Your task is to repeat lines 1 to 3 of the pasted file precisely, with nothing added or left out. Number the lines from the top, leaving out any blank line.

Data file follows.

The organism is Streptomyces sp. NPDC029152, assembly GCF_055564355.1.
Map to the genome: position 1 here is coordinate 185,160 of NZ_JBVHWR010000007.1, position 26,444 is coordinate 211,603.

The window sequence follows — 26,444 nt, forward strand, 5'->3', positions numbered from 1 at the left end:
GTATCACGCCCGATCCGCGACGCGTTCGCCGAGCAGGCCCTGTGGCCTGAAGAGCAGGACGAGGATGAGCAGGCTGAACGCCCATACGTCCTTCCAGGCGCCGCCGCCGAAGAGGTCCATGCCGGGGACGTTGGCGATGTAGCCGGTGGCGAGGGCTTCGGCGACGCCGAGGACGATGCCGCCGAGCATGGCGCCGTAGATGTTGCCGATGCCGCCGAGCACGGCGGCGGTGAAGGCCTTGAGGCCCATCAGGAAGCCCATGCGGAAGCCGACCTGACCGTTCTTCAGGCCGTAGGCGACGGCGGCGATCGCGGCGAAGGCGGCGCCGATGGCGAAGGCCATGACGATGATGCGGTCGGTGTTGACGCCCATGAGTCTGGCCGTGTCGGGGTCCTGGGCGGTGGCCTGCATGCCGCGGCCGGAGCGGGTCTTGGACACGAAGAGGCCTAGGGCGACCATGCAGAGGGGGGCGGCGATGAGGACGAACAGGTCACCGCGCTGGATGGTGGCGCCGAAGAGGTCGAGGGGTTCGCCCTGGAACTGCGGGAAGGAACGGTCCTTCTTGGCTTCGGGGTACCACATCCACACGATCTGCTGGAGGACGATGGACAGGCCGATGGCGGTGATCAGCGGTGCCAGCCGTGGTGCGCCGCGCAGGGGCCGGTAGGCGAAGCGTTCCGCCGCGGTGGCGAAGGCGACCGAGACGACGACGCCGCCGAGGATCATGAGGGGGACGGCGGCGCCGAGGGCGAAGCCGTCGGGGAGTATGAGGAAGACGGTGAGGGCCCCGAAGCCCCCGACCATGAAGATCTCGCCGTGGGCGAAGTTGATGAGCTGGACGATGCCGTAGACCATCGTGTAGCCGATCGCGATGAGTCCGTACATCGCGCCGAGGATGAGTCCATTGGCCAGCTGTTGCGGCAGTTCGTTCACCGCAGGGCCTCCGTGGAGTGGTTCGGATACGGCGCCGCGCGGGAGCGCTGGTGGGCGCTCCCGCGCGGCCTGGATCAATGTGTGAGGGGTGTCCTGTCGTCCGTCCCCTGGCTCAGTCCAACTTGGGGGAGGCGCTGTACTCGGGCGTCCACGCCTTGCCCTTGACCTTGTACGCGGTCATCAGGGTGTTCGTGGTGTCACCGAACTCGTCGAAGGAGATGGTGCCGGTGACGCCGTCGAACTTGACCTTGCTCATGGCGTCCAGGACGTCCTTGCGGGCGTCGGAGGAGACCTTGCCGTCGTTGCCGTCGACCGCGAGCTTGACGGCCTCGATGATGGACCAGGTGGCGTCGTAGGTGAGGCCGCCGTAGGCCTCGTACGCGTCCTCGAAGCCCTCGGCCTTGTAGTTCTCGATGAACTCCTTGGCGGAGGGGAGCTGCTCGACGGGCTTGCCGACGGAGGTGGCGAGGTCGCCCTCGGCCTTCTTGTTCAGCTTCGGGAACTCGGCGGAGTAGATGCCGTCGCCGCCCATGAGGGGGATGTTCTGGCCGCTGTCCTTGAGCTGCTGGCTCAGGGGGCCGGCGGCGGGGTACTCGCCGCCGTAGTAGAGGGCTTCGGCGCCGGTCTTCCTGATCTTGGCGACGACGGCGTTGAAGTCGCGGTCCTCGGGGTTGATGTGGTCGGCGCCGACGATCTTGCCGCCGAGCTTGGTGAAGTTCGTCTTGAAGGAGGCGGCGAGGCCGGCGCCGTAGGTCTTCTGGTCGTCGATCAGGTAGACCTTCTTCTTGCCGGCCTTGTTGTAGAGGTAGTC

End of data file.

The organism is Streptomyces sp. NPDC029152, assembly GCF_055564355.1.
Map to the genome: position 1 here is coordinate 185,160 of NZ_JBVHWR010000007.1, position 26,444 is coordinate 211,603.

The window sequence follows — 26,444 nt, forward strand, 5'->3', positions numbered from 1 at the left end: